Marufo Vega Trail

HARD 9 reviews
#22 of 60 trails in

Marufo Vega Trail is a 14.1 mile lightly trafficked loop trail located near Boquillas Crossing, Texas that features beautiful wild flowers and is rated as difficult. The trail is primarily used for hiking, walking, nature trips, and birding and is accessible year-round.

DISTANCE
14.1 miles
ELEVATION GAIN
2611 feet
ROUTE TYPE
Loop

birding

hiking

nature trips

walking

views

wild flowers

wildlife

rocky

no dogs

This is a strenuous, but spectacular day hike or overnight backpacking trip. The trail is named after Gregorio Marufo, who grazed goats along the river. Hikers today use the cross country section to join two ends of the popular desert trail making it a14-mile round-trip loop.

hiking
6 hours ago

did this as an overnight solo recently, taking the south fork and pitching on the RG on day 1, then hiking out via north fork the following morning. it was a pretty crappy trip for several reasons, and i wouldn't do this hike again. the heat/sun exposure are a given, as is the need to hump in water, but footing on the trail is what makes it rate any harder than easy/moderate day hike. the trail starts in a wash and the footing doesn't ever really get much better - 90% of the trail is on various sizes of broken rock that makes for relatively slow progress, a reasonable amount is overgrown with thorny bushes/cactus (sort of similar to the Dodson), etc. this could all be fine if the pay off were fantastic, but frankly, 70-75% of the trail is ass ugly. 10% gives you the same view of the sierra del carmen as you have from the road, and 15-20% is pretty but not spectacular (i.e., no south rim or emory peak). the ugliness is probably part of what give the hike a remote feeling, because you think "nobody in their right mind would do this, of course i'm alone!" but on a per-mile basis, i actually saw more people here than on the OML. you'll get equal/greater feelings of solitude and magnitudes greater desert beauty in grand canyon, some of the utah parks, etc.

finally, as one other person noted - beware the wind. i bumped into some rangers who noted that extreme winds stir up "every time a cold front comes in." the wind down at the RG bent the poles of my copper spur 1, and the "sand" down by the river is actually very fine powdered clay that will blow right through tent mesh and coat everything / sting your eyes / make breathing normally impossible. of the three groups camped by the water while i was there, i and at least one other group were both up tinkering with stakes/tie-outs at 1am, and i and another group both left at 6am to GTFO.

9 months ago

10 months ago

The trail was magnificent! It has all you could ask for, the meandering river, deep canyons, and beautiful panoramic views! We did this as a two nite trek so could camp at various spots along the way and it was worth all the extra weight in water.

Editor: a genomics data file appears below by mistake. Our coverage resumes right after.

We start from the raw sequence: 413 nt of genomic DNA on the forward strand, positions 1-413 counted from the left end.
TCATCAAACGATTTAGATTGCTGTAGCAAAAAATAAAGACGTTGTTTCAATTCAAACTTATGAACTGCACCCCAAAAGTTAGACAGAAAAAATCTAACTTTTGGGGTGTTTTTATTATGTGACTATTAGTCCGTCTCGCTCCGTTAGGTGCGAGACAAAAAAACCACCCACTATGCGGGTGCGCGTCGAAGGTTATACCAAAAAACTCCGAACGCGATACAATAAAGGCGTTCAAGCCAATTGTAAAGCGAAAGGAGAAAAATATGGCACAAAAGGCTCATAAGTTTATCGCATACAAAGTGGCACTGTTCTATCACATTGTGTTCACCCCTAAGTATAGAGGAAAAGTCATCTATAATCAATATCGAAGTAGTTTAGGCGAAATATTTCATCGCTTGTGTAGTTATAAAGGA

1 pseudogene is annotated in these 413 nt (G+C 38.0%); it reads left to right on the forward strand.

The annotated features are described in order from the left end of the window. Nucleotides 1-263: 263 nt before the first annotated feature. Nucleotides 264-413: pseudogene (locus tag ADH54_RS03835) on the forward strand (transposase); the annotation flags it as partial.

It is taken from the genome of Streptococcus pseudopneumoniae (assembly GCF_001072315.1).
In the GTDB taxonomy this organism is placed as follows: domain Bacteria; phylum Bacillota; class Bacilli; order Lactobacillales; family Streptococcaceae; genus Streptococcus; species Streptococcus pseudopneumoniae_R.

hiking
10 months ago

hiking
11 months ago

backpacking
Friday, October 21, 2016

Yep. Trail is beautiful. Trail is remote. We almost died on this trail. Rangers suggest taking a gallon per person. That advice is no sh!t. Water water water. Saw a bear. Saw a gigantic snake in the Rio Grande. Experienced hurricane force winds during an epic electrical storm. None of this was enjoyable due to the fact we ran out of water in the first 6 hours of our hike and 2 of our team members had to go get water. They got lost. We thought they were dead. We linked up the next day. Had to go on another water mission. We eventually succeeded but not without drama and issues. On our way out we got caught in a huge storm with winds so strong we couldn't walk DOWN a mountain. Will probably never do it again because of its remote location, but every year we talk about it. Looking for an adventure? This might be the trail for you!

hiking
Monday, April 04, 2016

This might be the finest long hike in Big Bend - I'd have trouble choosing between this and South Rim. Marufo Vega winds majestically through 14 miles of desert. The trail is primitive, marked by cairns and is often rocky and uneven. Most of the path is flat, but there are several long, tiring ascents, including coming back up from the river. A grueling hike, and worth every minute. The silent, monolithic Deadhorse Mountains watch you as you walk. Across the river there are grand, towering cliffs. You are unlikely to see many people - I saw four (three were in the same group). I did this as a day hike in January. I would recommend against trying it in summer - there is no shade anywhere and people can die of heatstroke out here in the hot months.

camping
Thursday, December 25, 2014

One of the nicer, more isolated backpacking overnights you can do in Big Bend. There's a 1/2 mile side route about halfway through the loop that allows you to camp right down by the Rio Grande.

hiking
Friday, February 22, 2013